>Man overboard drills

>Man overboard drills are very important especially considering the Munro’s normal area of operation in the Bering Sea. Life expectancy drastically decreases the longer a man is in the freezing waters off the Alaskan coast. The faster we can get a man out of the water the more likely it is that he will survive.

Today’s drill focused more on effectively training new personnel and review for experienced personnel rather than on a speedy recovery. By training more effectively the crew will be able to better understand what is expected of them during a real man overboard and be able to take action quickly.

Overall, the drill today went very well and we managed to accomplish everything that we had set out to do during the drill. The first goal was getting a complete muster and breaking out the gear on deck in a timely manner. Though there were a few communication issues as far as the muster, everything was done quickly and effectively and within the time limit set by the training team.
After the initial actions were taken, the training team slowed the training clock to allow personnel to walk through the training and allow them to get a real perspective of how the evolution is supposed to run.

The rainy weather was definitely a safety concern, but it was also beneficial to the training. Giving the newer personnel a very real taste of what the weather might be like in our normal area of operation.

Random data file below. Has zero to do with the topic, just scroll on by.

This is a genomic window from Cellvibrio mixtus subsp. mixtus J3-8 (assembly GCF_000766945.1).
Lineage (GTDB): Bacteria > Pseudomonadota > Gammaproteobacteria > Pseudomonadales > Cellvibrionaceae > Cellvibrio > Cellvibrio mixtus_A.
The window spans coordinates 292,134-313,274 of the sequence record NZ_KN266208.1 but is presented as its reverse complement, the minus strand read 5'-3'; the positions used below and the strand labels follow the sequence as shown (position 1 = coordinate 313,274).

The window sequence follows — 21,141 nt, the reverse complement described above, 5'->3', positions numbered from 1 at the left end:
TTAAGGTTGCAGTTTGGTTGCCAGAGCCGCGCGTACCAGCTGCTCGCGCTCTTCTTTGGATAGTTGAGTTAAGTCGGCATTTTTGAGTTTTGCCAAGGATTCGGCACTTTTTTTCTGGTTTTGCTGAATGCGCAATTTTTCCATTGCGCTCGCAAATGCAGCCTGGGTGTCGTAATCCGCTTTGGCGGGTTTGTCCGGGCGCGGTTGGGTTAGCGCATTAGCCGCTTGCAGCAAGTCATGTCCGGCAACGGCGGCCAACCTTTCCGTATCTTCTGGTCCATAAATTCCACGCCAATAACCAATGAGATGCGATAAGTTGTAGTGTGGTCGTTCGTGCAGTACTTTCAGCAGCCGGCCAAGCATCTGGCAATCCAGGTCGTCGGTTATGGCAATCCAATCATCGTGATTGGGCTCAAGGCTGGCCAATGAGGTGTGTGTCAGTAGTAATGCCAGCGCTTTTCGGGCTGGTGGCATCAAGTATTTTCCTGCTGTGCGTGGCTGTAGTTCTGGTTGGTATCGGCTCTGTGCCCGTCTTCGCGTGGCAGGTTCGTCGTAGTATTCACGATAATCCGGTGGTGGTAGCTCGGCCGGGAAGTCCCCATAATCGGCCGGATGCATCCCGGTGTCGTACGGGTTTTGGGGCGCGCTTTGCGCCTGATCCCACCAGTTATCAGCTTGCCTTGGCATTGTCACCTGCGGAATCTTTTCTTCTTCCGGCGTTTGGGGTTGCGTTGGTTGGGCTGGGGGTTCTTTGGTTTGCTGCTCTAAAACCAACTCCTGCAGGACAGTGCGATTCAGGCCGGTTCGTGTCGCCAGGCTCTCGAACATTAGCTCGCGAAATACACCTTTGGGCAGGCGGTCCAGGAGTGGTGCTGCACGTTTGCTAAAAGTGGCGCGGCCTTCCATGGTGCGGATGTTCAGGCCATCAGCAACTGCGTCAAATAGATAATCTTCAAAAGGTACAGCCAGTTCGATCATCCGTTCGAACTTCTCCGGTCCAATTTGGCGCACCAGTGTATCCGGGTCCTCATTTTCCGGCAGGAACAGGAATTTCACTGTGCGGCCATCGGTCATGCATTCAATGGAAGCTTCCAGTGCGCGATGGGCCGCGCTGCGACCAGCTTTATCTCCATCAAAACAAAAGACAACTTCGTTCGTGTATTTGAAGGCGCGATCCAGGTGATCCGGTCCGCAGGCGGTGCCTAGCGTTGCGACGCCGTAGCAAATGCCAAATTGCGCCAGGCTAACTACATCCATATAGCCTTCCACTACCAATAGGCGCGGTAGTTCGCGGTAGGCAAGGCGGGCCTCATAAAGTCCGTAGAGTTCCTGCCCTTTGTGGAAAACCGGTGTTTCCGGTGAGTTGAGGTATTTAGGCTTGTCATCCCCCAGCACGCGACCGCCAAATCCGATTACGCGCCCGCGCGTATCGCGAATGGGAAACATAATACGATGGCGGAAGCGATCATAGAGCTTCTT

On the deck side, the drill went very well especially considering the number of new personnel with little or no experience with a man overboard. BMC Papineau and I did a lot of thorough training, directing new personnel where to go and what actions to take. We were able to carefully explain the hands on training and the safety issues during the drill.

Everyone was very enthusiastic about the drill and the training despite the adverse weather and relative inexperience of the new personnel. Seaman Broadfoot and Seaman Dalton, both of whom have been aboard the ship for less than a month, really stepped up and took charge during the drill despite their inexperience.

Broadfoot was the first person on the tending line for the J-Bar davit, waiting to lower the rescue swimmer over the side. Dalton was one of the first heaving line throwers to make up his line and have it ready to throw out to the man in the water.

It never hurts to be train and prepared for any situation.

From CWO4 Tom Quass:

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